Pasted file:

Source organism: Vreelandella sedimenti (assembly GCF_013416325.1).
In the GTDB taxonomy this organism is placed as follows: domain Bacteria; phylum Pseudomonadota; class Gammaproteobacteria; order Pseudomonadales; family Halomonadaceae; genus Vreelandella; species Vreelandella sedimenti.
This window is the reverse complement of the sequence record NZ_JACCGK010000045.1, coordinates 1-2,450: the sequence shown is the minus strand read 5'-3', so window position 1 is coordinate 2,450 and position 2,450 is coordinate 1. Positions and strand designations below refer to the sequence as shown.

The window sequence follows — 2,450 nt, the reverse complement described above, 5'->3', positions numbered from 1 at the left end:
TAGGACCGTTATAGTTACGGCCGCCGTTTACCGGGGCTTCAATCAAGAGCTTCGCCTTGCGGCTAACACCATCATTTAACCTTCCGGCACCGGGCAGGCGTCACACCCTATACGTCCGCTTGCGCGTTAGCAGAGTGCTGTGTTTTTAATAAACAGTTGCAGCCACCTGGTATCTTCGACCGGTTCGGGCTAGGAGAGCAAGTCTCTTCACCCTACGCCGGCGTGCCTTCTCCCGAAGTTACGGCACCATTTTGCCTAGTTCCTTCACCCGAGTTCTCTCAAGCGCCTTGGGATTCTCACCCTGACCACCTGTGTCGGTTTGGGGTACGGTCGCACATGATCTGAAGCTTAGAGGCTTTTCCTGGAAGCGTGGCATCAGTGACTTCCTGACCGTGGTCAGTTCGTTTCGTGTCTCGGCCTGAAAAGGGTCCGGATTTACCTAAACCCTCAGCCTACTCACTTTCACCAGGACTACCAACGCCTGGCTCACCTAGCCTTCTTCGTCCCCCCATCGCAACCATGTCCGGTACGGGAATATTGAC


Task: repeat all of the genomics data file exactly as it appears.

Source organism: Vreelandella sedimenti (assembly GCF_013416325.1).
In the GTDB taxonomy this organism is placed as follows: domain Bacteria; phylum Pseudomonadota; class Gammaproteobacteria; order Pseudomonadales; family Halomonadaceae; genus Vreelandella; species Vreelandella sedimenti.
This window is the reverse complement of the sequence record NZ_JACCGK010000045.1, coordinates 1-2,450: the sequence shown is the minus strand read 5'-3', so window position 1 is coordinate 2,450 and position 2,450 is coordinate 1. Positions and strand designations below refer to the sequence as shown.

The window sequence follows — 2,450 nt, the reverse complement described above, 5'->3', positions numbered from 1 at the left end:
TAGGACCGTTATAGTTACGGCCGCCGTTTACCGGGGCTTCAATCAAGAGCTTCGCCTTGCGGCTAACACCATCATTTAACCTTCCGGCACCGGGCAGGCGTCACACCCTATACGTCCGCTTGCGCGTTAGCAGAGTGCTGTGTTTTTAATAAACAGTTGCAGCCACCTGGTATCTTCGACCGGTTCGGGCTAGGAGAGCAAGTCTCTTCACCCTACGCCGGCGTGCCTTCTCCCGAAGTTACGGCACCATTTTGCCTAGTTCCTTCACCCGAGTTCTCTCAAGCGCCTTGGGATTCTCACCCTGACCACCTGTGTCGGTTTGGGGTACGGTCGCACATGATCTGAAGCTTAGAGGCTTTTCCTGGAAGCGTGGCATCAGTGACTTCCTGACCGTGGTCAGTTCGTTTCGTGTCTCGGCCTGAAAAGGGTCCGGATTTACCTAAACCCTCAGCCTACTCACTTTCACCAGGACTACCAACGCCTGGCTCACCTAGCCTTCTTCGTCCCCCCATCGCAACCATGTCCGGTACGGGAATATTGAC